Let them keep attacking, because we will always have someone out there out-innovating the money-hungry RIAA and MPAA.
    • by satoshi1 (794000)
      You can't out-innovate something that doesn't innovate. Or can you always out-innovate something that doesn't innovate.. I always get the two confused.
  • The tighter you squeeze the more slips out between your fingers.
  • by grazzy (56382)
    They got my IP!
  • Is visiting the edonkey site enough to constitute intent to infringe and bring the wrath of the man down on you?
  • Heh I had no idea... (Score:3, Interesting)

    by Fnkmaster (89084) on Tuesday September 12, 2006 @05:38PM (#16092161)
    My guess is that they agreed to a settlement that the RIAA knew the company didn't have the funds to pay. This will force them into a Chapter 7 liquidation under which the RIAA recoups a fraction of the 30 mil, and lines up with other creditors based on their priority in the capital structure of the firm.

    The goal of this is probably to prevent the equity shareholders from getting any return on their dime.

    I doubt that eDonkey had greater than 30 mil in cash on hand, and I doubt they even had that in total assets. This is based on my knowledge of the workings of other similar P2P developers and of small tech firms in general.

    If I am wrong and they have sold hundreds of millions of dollars in advertising and were sitting on a huge nest egg, I'd be very surprised.
  • I haven't turned on my aMule client in months. Downloading now...
  • How much will the demise of eDonkey matter, given that most who access that P2P network do so using the open-source eMule?


    Just a teeny little bit? :-)
  • This is the single most stupid message that I have ever seen. Thease idiots did the right thing, they did die in the hands of a bully.

    ------
    The eDonkey2000 Network is no longer available.

    If you steal music or movies, you are breaking the law.

    Courts around the world -- including the United States Supreme Court --
    have ruled that businesses and individuals can be prosecuted for illegal
    downloading.

    You are not anonymous when you illegally download copyrighted material.

    Your IP address is -removed- and has been lo
  • Really, I never used eDonkey, but I've used eMule quite a bit. It seemed to me that they would have had a strong case against the RIAA. Yes, they would have to worry about the issue of providing tools for pirating, and in the current legal environment, that's pretty dangerous, but the case history has been that if you can show substantial non-infringing uses, then it's not illegal, and let's face it, you can find very substantial examples of non-infringing content on the eDonkey network. That just seems lik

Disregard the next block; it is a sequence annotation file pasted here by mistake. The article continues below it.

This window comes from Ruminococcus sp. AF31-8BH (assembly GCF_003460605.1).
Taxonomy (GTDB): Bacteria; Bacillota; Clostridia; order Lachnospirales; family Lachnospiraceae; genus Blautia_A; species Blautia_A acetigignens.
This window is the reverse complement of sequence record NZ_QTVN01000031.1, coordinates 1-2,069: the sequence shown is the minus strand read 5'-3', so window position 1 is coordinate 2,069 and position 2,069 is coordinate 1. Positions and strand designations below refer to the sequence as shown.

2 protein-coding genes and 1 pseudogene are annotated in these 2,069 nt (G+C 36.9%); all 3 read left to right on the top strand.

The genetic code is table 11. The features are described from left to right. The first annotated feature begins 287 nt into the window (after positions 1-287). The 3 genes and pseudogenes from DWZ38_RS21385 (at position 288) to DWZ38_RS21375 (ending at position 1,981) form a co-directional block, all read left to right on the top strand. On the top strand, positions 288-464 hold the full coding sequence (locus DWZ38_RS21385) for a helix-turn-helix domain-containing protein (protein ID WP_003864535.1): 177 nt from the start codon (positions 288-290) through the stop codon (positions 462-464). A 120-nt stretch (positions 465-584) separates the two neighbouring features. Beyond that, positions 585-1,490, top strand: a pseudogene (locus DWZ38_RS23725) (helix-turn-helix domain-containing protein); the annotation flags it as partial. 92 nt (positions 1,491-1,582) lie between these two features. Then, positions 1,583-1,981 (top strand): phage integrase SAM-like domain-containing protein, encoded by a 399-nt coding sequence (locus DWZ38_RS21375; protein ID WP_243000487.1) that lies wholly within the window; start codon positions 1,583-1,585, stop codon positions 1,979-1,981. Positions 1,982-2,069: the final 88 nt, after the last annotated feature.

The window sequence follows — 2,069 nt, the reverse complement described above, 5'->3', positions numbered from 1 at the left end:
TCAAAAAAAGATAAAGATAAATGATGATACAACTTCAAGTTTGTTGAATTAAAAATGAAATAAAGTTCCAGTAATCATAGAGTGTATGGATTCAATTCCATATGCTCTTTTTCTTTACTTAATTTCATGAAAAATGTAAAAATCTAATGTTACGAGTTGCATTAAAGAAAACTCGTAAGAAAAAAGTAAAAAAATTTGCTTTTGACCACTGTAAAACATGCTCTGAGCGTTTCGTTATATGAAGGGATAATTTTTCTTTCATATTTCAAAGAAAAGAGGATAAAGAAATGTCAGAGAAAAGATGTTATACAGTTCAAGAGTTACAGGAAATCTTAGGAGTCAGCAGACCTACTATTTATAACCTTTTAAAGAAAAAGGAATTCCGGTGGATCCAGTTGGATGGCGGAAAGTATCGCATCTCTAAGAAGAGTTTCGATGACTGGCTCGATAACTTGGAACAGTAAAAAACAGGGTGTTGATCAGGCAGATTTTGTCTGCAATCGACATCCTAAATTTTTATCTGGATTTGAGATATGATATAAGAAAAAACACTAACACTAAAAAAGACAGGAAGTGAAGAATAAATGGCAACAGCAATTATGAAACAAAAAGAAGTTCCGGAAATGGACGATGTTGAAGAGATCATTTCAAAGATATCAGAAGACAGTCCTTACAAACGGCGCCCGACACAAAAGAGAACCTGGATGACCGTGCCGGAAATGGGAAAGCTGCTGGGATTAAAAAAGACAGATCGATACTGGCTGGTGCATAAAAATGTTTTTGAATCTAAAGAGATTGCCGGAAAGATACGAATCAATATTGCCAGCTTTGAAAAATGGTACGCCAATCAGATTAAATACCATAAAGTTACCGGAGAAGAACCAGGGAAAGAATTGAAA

• Future activities of your new overlords will include, but wont be limited to :

    - Extorthion

    - Bridge trolling and tolling

    - Forcing every household's firstborn male into service

    - Claiming each and every newlywed bride for the first night
  • Lets give the RIAA a few million IP addresses to pay people to sift through!
  • by Simonetta (207550) on Tuesday September 12, 2006 @07:59PM (#16093000)
    They agreed to pay what $30 million dollars???? I cry horseshit! Nobody who actually has $30 million dollars has ever, does ever, or will ever just agree to give it away to someone. Especially something as legally dubious as an RIAA lawsuit.

        Most likely they agreed to 'pay' some absurd amount of money knowing full well that barely more than a few thousand dollars would ever be passed to the RIAA under any circumstances. They agree to some sum that they would never have (after all they aren't any different from you and me, gentle Slashdaughters) if there was any posssiblity that they would actually have to come up with the cash. I would guess that 'E-Donkey incorporated' owes $3,000,000,000,000,000 dollars for their 'crime', and the people and programmers who actually were eating all the pizza at E-Donkey's parties don't have to pay anything. As long as they agree to 'be good in the future'.

        If the actual people had to pay even 1/1000th of the this absurd amount for their 'crime', then I'll bet that they would be planning serious mayhem on the RIAA lawyers that were personally involved with this bullshit lawsuit.

        Look, I'm against violence and horror as much as the next girl, but, in the real world, when you're up against real assholes like the RIAA, then violence and horror goes a long way to 'equalizing' the legal chessboard. Sooner or later the RIAA is going to figure this out. Probably each lawyer will, individually, as they watch their guts drip out onto the floor of their BMW just after winning another extortion lawsuit for downloading 'Yummy, Yummy, Yummy' against that one wrong person.

        Keep your fingers crossed.

"Trust me. I know what I'm doing." -- Sledge Hammer